Fast Facts on Federal Grants

August 30, 2012

The National Center for Education Statistics conducts various research on federal grant and financial aid programs in addition to many other statistic surveys. These studies show that 66 percent of all undergraduates receive some type of financial aid. In addition, 52 percent received grants that averaged about $5,000. The information that comes from these surveys can help you get a better picture of what to expect from each financial aid programs as well as what kinds of programs are available. There are those that are more popular than others, such as the Pell Grant program, but there are many more grant programs. In addition, loans, work-study programs and fellowships are also available as federal money to help with your education. For those who are just entering postsecondary education or who are returning, you should understand all the aid that is available to you and how to get it.

1. There are over seven types of grants.

Most students think that it's just the Pell Grant that they apply for with the Free Application for Student Aid. There's actually more to it than that. When you apply for FAFSA, you are being considered for several grants, those that are through your college and those that are through the government. The Pell Grant, Federal Supplemental Education Opportunity Grant (FSEOG), TEACH Grant, National SMART Grant, and Academic Competitiveness Grant (ACG) are all available to students who qualify. Many of these grants are based upon whether you qualify for the Pell Grant. If you are receiving a Pell Grant, then you may also qualify for National SMART Grant, FSEOG and ACG.

2. Students should file the FAFSA in early January.

The deadline for completing the FAFSA may be July by federal standards, but the deadline for most schools is March 1st. In addition, January 1st is the opening day for all to apply for FAFSA. You are behind if you haven't applied for aid as of yet. That means thousands of students have already applied to get some of the cash that is available for students, and that cash flow quickly dwindles towards summer. There are reserves for financial aid that are mostly for appeals. Yes, you can also appeal a decision on your financial aid if you believe you should qualify for more money. It's best to apply for FAFSA online in the first week of January to get the most aid and receive your package in the quickest amount of time.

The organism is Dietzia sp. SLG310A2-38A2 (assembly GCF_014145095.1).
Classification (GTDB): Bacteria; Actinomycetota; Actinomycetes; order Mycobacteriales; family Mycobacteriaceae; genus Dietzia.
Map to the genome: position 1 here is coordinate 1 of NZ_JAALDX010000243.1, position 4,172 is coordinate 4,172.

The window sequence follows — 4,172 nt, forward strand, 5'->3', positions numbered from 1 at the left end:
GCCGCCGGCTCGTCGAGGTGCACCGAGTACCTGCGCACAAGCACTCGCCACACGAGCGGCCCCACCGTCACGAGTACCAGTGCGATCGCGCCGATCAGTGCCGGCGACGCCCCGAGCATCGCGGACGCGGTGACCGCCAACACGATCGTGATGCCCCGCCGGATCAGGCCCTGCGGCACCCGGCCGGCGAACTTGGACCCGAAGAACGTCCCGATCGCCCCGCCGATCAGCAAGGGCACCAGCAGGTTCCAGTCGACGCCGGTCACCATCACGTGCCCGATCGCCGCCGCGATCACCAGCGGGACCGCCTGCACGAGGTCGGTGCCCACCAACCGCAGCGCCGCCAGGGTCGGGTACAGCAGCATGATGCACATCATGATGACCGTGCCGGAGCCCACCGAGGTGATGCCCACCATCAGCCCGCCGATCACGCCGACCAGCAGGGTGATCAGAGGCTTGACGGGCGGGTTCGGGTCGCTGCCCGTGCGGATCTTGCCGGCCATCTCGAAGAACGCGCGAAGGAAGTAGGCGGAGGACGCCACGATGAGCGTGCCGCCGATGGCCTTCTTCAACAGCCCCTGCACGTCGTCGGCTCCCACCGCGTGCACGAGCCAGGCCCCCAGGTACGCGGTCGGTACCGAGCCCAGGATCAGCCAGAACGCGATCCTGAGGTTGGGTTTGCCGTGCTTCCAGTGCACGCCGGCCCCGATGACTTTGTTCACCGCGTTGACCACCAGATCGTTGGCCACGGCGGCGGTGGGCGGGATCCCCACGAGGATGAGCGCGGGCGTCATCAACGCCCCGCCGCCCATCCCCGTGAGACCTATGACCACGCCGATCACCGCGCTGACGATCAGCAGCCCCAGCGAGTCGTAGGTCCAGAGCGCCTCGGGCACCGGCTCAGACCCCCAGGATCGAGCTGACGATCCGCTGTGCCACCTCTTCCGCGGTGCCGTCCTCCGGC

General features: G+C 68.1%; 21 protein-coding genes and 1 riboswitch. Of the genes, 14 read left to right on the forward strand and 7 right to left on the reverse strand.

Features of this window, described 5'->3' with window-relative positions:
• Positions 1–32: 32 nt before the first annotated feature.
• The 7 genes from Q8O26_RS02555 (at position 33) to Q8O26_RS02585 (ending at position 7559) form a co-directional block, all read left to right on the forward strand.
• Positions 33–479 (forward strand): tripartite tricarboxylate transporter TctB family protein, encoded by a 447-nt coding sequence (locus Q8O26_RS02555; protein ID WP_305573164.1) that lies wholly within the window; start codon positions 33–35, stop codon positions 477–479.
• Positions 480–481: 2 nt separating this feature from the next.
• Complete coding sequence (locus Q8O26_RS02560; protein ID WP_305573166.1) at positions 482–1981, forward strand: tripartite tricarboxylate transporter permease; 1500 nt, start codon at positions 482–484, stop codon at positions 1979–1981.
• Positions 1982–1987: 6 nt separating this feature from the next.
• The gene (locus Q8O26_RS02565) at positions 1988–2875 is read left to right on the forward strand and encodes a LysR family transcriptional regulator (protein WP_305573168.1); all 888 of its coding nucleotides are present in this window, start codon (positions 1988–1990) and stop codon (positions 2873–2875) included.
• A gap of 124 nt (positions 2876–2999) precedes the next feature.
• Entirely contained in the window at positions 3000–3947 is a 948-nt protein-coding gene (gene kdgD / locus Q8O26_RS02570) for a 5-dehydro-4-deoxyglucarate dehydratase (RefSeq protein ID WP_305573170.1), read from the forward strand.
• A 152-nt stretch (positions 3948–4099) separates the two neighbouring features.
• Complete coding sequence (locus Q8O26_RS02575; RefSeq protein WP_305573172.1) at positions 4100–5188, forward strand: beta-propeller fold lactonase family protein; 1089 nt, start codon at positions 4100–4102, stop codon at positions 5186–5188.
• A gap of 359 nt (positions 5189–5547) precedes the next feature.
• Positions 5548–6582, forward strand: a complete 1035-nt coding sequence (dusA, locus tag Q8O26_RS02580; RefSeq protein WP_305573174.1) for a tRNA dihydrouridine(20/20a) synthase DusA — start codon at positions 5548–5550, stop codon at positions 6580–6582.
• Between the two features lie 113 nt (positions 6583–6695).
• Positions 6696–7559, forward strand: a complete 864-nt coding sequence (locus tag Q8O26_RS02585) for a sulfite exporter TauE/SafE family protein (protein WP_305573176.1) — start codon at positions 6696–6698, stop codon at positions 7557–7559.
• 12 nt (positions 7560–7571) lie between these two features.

3. Grant money is paid through your school.

Even if the money comes from the government, it goes directly to your school and your school is the one that pays the grant to you. Through a check or direct deposit, you'll receive these funds in your first week or second week of the semester. You only receive a lump sum, in which your tuition and fees is automatically deducted. The amount leftover is supposed to last you until next semester, paying for supplies, books and some living costs.

4. Some grants come with conditions that must be met.

There are some grants that aren't readily available to everyone. For one, you may need to have some merit or academic achievement to get the award, or you may have to pay back an award like a loan if you don't meet certain conditions after taking the money. For example, the TEACH Grant is specifically for those in education programs who must graduate and agree to teach at a US Department of Education designed low income school. If you don't teach at one of these schools, the grant becomes a subsidized federal loan that has to be paid back. Check the qualifications and conditions of any award to make sure that you are getting what you want and that you will comply with the rules.

5. Your parents' information may not be needed.

Families with middle class income often get left over the financial aid pool. If you're afraid that your parents make too much money, you may not need to provide their information. However, you have to be over the age of 24 to file independently. However, when you do this, only your assets, bank accounts and tax forms are considered.

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